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How apps capture your kids' data—without you even knowing

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BY HEIDI BOGHOSIAN

Disclosures that the National Security Agency is engaged in widespread surveillance of Americans and others, including allied nations, have generated much apprehension and dominated the public discourse. Absent from media analysis, however, is a discussion of how children—perhaps the most vulnerable and impressionable members of society—are affected by ever-present surveillance and data-gathering techniques.

The following excerpt from Spying on Democracy addresses how children’s online activities and use of mobile apps put them risk of handing over personal information to corporate marketers, often without parental consent or awareness of the long-term consequences. Several factors facilitate this: Advertising to children is generally less regulated in the United States than in other countries, children develop computer proficiency earlier than they develop the ability to differentiate between advertising and other content, and legal protections have not kept apace with new forms of technology.

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As soon as children are able to play police-type games, watch television, or strike a computer key, they are exposed to a wide variety of corporate solicitation. Toys such as Playmobil’s Security Checkpoint help habituate them to accept daily surveillance. Designed for four- to seven-year-old children, the toy’s characters are a female traveler and two airport security guards equipped with a hand scanner and a full-body X-ray screening machine. Parents’ reactions range from dismay that “Security Checkpoint” normalizes surveillance to praise that it exposes youngsters to the realities of constant monitoring.

McDonald’s, the Walt Disney Company, and a host of other corporations try to access children as early as possible by routinely engaging in deceptive, inherently exploitative marketing practices. Any parent familiar with games like Angry Birds also recognizes the constellation of commercial click-through ads and cartoons that have been designed to create consumer desire in their children. Online ads and websites coax children to befriend fantasy creations of corporate empires and then gather personal information in the process. Data aggregators collect that information to sell to third parties for commercial use.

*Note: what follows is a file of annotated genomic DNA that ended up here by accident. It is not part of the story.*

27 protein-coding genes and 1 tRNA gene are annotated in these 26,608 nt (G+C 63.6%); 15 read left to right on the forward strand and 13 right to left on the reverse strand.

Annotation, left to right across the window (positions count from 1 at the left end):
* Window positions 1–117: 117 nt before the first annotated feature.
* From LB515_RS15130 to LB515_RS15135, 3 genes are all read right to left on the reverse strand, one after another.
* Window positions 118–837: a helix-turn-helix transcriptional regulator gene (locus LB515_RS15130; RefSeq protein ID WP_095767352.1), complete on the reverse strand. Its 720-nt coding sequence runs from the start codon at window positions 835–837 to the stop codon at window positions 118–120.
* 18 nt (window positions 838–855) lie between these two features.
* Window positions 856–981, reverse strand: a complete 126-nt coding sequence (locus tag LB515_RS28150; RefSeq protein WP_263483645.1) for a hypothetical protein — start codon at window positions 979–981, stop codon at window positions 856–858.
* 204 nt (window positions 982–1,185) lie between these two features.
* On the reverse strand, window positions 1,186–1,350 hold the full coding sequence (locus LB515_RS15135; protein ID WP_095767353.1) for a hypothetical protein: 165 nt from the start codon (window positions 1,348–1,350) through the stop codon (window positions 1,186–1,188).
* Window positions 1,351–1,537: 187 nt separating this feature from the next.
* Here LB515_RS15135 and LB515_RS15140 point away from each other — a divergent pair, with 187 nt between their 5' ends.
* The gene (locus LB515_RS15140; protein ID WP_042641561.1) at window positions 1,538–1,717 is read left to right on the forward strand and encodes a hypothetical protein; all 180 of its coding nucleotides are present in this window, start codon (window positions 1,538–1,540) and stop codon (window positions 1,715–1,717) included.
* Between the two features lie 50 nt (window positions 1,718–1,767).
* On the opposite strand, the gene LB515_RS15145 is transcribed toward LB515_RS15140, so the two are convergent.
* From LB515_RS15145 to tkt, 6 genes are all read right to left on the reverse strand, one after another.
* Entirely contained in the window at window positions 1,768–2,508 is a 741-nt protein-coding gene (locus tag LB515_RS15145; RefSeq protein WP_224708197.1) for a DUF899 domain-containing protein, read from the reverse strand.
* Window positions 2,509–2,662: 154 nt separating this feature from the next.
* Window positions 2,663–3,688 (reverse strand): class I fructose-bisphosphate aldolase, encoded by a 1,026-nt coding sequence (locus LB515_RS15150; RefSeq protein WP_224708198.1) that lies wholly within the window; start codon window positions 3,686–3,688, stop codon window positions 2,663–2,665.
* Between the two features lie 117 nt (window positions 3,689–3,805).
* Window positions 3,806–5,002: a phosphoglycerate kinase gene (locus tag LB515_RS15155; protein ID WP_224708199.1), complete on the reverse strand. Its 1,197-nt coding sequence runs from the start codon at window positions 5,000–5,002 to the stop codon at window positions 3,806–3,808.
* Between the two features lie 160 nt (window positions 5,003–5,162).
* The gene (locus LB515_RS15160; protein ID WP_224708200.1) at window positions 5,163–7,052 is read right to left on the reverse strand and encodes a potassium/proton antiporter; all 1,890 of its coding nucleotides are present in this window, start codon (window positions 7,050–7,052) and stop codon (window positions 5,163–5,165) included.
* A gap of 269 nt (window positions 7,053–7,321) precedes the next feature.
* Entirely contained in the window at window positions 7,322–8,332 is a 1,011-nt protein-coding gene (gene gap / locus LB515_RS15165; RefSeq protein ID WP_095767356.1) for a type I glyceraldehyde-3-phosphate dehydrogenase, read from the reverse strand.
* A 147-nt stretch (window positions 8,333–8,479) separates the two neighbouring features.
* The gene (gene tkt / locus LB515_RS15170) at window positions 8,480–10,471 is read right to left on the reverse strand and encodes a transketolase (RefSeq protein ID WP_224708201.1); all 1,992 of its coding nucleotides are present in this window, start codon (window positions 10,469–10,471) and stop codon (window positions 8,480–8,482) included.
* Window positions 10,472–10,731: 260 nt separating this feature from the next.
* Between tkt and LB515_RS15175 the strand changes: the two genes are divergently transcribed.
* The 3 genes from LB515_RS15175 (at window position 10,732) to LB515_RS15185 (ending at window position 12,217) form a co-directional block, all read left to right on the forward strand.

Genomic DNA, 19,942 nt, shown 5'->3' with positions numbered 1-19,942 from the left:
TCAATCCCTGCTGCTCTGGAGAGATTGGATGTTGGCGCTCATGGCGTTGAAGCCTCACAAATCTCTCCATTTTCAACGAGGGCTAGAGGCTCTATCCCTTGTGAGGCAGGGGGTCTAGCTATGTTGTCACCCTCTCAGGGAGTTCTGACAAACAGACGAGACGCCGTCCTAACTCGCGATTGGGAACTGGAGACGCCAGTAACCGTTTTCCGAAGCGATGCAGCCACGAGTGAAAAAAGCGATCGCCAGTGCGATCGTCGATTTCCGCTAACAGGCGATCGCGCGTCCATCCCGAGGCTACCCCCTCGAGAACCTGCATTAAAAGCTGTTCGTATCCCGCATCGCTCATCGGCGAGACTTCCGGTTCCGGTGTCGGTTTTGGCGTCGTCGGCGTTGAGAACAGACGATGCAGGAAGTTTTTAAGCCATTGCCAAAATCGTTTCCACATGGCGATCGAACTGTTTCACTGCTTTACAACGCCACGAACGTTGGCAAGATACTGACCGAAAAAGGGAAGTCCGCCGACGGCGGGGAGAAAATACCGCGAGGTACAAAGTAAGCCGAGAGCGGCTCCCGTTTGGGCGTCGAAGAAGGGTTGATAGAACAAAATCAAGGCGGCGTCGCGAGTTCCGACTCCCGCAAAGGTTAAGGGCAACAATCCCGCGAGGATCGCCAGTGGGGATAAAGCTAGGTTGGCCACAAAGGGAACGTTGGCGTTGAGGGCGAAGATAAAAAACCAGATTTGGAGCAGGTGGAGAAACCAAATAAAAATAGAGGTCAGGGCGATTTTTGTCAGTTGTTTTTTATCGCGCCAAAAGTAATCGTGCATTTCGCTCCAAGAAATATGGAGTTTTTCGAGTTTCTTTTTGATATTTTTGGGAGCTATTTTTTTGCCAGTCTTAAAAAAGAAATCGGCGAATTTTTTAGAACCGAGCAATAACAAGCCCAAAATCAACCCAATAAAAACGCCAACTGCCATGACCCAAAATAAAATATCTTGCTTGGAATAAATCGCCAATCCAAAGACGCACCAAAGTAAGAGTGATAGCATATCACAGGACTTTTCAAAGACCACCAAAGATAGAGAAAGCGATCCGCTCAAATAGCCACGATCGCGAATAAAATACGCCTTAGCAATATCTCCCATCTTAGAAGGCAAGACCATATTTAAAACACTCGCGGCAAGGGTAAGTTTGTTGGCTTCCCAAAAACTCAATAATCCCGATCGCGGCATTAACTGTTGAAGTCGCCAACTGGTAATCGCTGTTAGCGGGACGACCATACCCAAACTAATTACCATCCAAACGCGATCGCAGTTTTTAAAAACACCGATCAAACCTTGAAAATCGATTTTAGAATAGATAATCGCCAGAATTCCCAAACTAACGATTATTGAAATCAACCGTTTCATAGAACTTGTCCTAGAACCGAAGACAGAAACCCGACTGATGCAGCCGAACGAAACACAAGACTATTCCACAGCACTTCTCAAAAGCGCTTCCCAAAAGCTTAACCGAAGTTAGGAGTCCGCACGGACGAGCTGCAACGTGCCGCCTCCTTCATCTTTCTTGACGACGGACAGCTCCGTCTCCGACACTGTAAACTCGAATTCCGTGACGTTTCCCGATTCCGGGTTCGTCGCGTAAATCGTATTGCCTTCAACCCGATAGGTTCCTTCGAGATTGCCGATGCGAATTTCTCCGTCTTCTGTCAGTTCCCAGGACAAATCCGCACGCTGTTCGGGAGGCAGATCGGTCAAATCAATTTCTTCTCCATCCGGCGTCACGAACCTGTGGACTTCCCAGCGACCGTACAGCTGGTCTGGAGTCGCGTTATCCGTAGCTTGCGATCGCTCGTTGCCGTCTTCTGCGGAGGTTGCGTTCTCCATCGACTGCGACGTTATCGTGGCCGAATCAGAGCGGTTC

Children raised on computers develop technical proficiency at an early age. Despite that mechanical aptitude, they do not simultaneously develop the media literacy required to distinguish commercial inducement from other forms of content. They also do not comprehend the consequences of sharing personal information, such as toy preferences, favorite foods, or their names and addresses. Aggressive, all-too-clever techniques enable corporations to capture personal information from millions of children. Legal and regulatory protections have failed to keep pace with ever-changing technology and the methods used to target and expose children to corporate persuasion.

As a result, children are primed to be up-to-date consumers long before they learn what it means to be informed and engaged citizens.

Enticing an impressionable audience

A great deal of children’s television viewing consists of exposure to commercial advertising often visually indistinguishable from the cartoons or fantasy programs surrounding it. In a conservative calculation of children’s exposure to television advertising, the Federal Trade Commission estimated that children ages two through eleven watched nearly 26,000 ads in 2004. A few years earlier, ad agencies had been consulting with psychologists to help them market to children as young as three. In response to a request in 1999 from dozens of psychologists and psychiatrists, the American Psychological Association called for an investigation into the practice of using their profession “to promote and assist the commercial exploitation and manipulation of children.”

In addition to television commercials, Internet ads bombard children with a range of virtual worlds populated by fantasy characters that corporations create to increase demand for their products. The lines between substance and commerce are often intentionally blurry, and advertising frequency is high. According to Susan Linn, from the Boston-based Campaign for a Commercial-Free Childhood, the United States lags behind other industrialized democracies in regulating children’s exposure to corporate persuasion.

Food industries, including Coca-Cola, Nestlé, McDonald’s and Kellogg’s, use online engagement-based marketing to get children to associate their brand with enjoyable activities. McWorld, a game featured on McDonald’s website, provides an example of the methods corporations use to foster emotional relationships and then capture personal data for targeted selling campaigns. In McWorld users create characters and go on quests. Along the way, McWorld prompts them to enter codes from Happy Meal boxes to unlock special gear for their online characters.